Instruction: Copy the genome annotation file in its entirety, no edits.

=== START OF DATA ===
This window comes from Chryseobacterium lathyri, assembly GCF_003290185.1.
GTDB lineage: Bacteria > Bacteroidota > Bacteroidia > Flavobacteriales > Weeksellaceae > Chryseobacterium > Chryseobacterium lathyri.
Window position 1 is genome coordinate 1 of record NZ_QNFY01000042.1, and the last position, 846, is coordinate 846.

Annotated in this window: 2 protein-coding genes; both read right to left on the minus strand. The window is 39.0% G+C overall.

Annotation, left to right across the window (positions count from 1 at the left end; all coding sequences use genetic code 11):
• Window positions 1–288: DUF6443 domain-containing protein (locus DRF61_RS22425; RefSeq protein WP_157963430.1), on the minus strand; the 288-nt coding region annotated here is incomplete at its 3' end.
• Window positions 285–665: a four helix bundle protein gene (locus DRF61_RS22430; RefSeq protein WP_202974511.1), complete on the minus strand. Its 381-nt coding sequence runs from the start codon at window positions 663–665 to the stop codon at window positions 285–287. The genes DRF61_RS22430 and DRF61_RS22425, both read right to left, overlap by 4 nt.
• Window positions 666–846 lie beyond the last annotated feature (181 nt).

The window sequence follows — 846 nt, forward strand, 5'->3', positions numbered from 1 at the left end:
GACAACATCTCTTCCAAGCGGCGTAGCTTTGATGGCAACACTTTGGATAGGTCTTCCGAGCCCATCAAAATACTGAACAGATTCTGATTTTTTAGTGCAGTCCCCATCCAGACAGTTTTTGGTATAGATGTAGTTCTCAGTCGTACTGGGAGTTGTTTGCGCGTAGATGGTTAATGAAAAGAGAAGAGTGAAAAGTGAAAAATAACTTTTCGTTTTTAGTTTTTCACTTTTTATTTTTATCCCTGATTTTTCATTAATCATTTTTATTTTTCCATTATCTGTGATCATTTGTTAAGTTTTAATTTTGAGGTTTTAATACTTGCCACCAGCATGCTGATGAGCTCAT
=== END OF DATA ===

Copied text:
This window comes from Chryseobacterium lathyri, assembly GCF_003290185.1.
GTDB lineage: Bacteria > Bacteroidota > Bacteroidia > Flavobacteriales > Weeksellaceae > Chryseobacterium > Chryseobacterium lathyri.
Window position 1 is genome coordinate 1 of record NZ_QNFY01000042.1, and the last position, 846, is coordinate 846.

Annotated in this window: 2 protein-coding genes; both read right to left on the minus strand. The window is 39.0% G+C overall.

Annotation, left to right across the window (positions count from 1 at the left end; all coding sequences use genetic code 11):
• Window positions 1–288: DUF6443 domain-containing protein (locus DRF61_RS22425; RefSeq protein WP_157963430.1), on the minus strand; the 288-nt coding region annotated here is incomplete at its 3' end.
• Window positions 285–665: a four helix bundle protein gene (locus DRF61_RS22430; RefSeq protein WP_202974511.1), complete on the minus strand. Its 381-nt coding sequence runs from the start codon at window positions 663–665 to the stop codon at window positions 285–287. The genes DRF61_RS22430 and DRF61_RS22425, both read right to left, overlap by 4 nt.
• Window positions 666–846 lie beyond the last annotated feature (181 nt).

The window sequence follows — 846 nt, forward strand, 5'->3', positions numbered from 1 at the left end:
GACAACATCTCTTCCAAGCGGCGTAGCTTTGATGGCAACACTTTGGATAGGTCTTCCGAGCCCATCAAAATACTGAACAGATTCTGATTTTTTAGTGCAGTCCCCATCCAGACAGTTTTTGGTATAGATGTAGTTCTCAGTCGTACTGGGAGTTGTTTGCGCGTAGATGGTTAATGAAAAGAGAAGAGTGAAAAGTGAAAAATAACTTTTCGTTTTTAGTTTTTCACTTTTTATTTTTATCCCTGATTTTTCATTAATCATTTTTATTTTTCCATTATCTGTGATCATTTGTTAAGTTTTAATTTTGAGGTTTTAATACTTGCCACCAGCATGCTGATGAGCTCAT